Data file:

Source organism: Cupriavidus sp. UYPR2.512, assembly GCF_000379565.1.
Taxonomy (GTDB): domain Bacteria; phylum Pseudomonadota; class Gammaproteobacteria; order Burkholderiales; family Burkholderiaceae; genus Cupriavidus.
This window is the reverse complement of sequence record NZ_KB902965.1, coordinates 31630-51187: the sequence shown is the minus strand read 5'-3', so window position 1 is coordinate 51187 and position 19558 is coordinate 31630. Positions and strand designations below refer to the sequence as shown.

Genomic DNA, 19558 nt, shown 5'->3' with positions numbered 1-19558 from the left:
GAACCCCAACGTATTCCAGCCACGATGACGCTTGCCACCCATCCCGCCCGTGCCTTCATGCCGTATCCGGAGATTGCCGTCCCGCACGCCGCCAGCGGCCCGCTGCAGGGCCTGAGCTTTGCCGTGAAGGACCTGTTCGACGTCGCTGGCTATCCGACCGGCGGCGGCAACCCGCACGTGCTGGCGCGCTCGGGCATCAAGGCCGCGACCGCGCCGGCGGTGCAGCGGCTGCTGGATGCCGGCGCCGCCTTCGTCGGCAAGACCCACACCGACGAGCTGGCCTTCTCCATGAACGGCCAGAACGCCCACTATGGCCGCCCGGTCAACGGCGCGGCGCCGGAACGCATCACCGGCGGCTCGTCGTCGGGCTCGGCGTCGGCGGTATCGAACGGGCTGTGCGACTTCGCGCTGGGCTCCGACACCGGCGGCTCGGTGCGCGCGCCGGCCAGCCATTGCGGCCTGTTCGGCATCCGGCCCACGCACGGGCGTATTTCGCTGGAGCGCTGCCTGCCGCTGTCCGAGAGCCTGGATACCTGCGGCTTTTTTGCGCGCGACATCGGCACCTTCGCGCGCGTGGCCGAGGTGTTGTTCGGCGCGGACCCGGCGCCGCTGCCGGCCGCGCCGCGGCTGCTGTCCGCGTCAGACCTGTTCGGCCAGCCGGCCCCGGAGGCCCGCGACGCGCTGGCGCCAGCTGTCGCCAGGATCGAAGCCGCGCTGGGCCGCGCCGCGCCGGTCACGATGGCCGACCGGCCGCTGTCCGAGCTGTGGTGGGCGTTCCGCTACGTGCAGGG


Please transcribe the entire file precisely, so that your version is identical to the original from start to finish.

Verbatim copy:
Source organism: Cupriavidus sp. UYPR2.512, assembly GCF_000379565.1.
Taxonomy (GTDB): domain Bacteria; phylum Pseudomonadota; class Gammaproteobacteria; order Burkholderiales; family Burkholderiaceae; genus Cupriavidus.
This window is the reverse complement of sequence record NZ_KB902965.1, coordinates 31630-51187: the sequence shown is the minus strand read 5'-3', so window position 1 is coordinate 51187 and position 19558 is coordinate 31630. Positions and strand designations below refer to the sequence as shown.

Genomic DNA, 19558 nt, shown 5'->3' with positions numbered 1-19558 from the left:
GAACCCCAACGTATTCCAGCCACGATGACGCTTGCCACCCATCCCGCCCGTGCCTTCATGCCGTATCCGGAGATTGCCGTCCCGCACGCCGCCAGCGGCCCGCTGCAGGGCCTGAGCTTTGCCGTGAAGGACCTGTTCGACGTCGCTGGCTATCCGACCGGCGGCGGCAACCCGCACGTGCTGGCGCGCTCGGGCATCAAGGCCGCGACCGCGCCGGCGGTGCAGCGGCTGCTGGATGCCGGCGCCGCCTTCGTCGGCAAGACCCACACCGACGAGCTGGCCTTCTCCATGAACGGCCAGAACGCCCACTATGGCCGCCCGGTCAACGGCGCGGCGCCGGAACGCATCACCGGCGGCTCGTCGTCGGGCTCGGCGTCGGCGGTATCGAACGGGCTGTGCGACTTCGCGCTGGGCTCCGACACCGGCGGCTCGGTGCGCGCGCCGGCCAGCCATTGCGGCCTGTTCGGCATCCGGCCCACGCACGGGCGTATTTCGCTGGAGCGCTGCCTGCCGCTGTCCGAGAGCCTGGATACCTGCGGCTTTTTTGCGCGCGACATCGGCACCTTCGCGCGCGTGGCCGAGGTGTTGTTCGGCGCGGACCCGGCGCCGCTGCCGGCCGCGCCGCGGCTGCTGTCCGCGTCAGACCTGTTCGGCCAGCCGGCCCCGGAGGCCCGCGACGCGCTGGCGCCAGCTGTCGCCAGGATCGAAGCCGCGCTGGGCCGCGCCGCGCCGGTCACGATGGCCGACCGGCCGCTGTCCGAGCTGTGGTGGGCGTTCCGCTACGTGCAGGG